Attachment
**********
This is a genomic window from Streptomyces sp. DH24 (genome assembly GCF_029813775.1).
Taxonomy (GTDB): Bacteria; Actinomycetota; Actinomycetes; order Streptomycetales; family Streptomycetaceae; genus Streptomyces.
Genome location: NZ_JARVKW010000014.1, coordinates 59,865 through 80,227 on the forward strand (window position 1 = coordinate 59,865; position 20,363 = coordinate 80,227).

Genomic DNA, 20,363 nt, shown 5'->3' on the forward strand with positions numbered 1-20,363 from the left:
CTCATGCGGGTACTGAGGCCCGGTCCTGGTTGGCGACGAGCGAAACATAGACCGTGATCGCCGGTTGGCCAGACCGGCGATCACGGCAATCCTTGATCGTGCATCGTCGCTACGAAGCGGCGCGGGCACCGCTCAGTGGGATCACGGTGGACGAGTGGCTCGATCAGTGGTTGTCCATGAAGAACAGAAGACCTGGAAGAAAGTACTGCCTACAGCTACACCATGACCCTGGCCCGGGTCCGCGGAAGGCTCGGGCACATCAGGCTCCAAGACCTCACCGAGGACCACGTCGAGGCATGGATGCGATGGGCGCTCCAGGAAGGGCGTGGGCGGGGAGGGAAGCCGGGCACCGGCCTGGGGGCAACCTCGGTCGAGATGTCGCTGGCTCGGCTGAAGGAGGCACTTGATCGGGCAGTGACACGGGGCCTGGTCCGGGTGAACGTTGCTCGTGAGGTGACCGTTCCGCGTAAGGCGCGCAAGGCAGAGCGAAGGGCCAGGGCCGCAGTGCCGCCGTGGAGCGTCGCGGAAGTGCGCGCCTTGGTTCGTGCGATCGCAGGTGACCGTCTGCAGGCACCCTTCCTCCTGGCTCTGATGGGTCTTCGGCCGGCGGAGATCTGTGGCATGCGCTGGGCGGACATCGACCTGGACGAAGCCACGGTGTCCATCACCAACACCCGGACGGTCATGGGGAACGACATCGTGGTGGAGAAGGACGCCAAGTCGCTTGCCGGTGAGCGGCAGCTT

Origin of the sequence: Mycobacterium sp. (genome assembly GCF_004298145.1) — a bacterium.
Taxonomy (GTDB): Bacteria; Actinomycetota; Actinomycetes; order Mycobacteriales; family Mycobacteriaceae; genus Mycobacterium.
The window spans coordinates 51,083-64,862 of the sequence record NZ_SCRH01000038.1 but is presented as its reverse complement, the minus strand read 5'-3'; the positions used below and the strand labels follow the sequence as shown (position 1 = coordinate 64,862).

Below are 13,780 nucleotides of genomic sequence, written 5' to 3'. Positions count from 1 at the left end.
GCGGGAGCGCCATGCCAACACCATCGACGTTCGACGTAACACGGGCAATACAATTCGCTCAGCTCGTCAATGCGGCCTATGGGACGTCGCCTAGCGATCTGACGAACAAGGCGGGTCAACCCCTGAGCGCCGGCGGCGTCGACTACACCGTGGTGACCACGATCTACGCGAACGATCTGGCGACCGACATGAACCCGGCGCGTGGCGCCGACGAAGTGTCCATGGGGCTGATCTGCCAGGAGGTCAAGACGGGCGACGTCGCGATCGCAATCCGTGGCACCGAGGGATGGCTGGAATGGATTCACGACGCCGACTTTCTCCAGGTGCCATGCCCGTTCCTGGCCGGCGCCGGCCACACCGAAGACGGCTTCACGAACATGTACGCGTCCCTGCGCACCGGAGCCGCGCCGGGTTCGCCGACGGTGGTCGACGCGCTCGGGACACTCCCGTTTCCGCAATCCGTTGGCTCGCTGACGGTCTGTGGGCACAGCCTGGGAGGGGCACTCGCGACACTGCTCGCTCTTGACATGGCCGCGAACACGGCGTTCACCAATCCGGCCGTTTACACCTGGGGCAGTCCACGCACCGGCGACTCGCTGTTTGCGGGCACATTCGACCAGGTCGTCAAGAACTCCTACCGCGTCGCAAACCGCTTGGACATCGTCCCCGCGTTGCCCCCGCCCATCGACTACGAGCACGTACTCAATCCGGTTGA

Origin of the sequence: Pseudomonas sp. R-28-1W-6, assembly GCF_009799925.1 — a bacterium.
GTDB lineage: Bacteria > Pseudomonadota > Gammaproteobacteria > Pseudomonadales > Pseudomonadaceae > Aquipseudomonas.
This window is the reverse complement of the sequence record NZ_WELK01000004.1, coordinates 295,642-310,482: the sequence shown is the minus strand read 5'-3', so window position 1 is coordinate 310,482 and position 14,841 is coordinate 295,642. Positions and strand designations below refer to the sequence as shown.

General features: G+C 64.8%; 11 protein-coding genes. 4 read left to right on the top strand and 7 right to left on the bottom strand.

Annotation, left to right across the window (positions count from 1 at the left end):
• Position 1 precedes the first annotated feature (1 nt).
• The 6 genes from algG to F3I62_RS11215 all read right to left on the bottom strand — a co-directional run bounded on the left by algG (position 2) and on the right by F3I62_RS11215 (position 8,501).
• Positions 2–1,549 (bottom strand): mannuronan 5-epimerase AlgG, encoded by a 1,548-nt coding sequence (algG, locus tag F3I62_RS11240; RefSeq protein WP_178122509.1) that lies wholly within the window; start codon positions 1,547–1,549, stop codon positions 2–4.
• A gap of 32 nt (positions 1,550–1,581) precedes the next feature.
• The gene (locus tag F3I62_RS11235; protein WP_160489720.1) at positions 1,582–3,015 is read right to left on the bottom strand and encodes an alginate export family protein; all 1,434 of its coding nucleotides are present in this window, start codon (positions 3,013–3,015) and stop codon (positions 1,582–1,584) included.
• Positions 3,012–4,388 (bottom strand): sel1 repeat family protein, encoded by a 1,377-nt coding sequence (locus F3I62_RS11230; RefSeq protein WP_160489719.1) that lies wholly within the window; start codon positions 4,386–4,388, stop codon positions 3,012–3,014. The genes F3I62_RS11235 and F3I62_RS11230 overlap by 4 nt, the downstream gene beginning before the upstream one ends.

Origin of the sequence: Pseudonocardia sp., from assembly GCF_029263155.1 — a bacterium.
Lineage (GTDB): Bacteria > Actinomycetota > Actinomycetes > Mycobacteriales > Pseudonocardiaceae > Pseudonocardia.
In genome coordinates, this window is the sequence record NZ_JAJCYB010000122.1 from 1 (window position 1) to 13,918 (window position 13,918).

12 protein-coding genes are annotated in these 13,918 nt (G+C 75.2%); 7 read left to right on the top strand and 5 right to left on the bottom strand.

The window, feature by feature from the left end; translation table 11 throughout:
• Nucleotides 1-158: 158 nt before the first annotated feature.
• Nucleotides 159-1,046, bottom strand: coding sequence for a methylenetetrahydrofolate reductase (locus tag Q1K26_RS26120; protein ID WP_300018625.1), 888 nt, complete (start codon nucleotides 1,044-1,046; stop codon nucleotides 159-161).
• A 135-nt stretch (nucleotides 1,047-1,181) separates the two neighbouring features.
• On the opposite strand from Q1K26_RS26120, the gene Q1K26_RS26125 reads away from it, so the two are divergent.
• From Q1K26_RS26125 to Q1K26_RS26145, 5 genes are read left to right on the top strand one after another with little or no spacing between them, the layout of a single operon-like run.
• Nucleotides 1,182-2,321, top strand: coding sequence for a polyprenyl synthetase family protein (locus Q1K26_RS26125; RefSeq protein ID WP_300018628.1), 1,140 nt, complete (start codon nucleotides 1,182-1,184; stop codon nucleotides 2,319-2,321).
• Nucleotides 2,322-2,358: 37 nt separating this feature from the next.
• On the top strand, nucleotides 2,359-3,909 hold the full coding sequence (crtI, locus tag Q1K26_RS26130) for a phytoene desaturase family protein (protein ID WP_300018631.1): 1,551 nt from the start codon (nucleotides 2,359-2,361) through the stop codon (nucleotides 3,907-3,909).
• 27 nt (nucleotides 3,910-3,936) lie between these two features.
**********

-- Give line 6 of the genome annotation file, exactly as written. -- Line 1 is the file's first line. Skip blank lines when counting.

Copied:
Origin of the sequence: Mycobacterium sp. (genome assembly GCF_004298145.1) — a bacterium.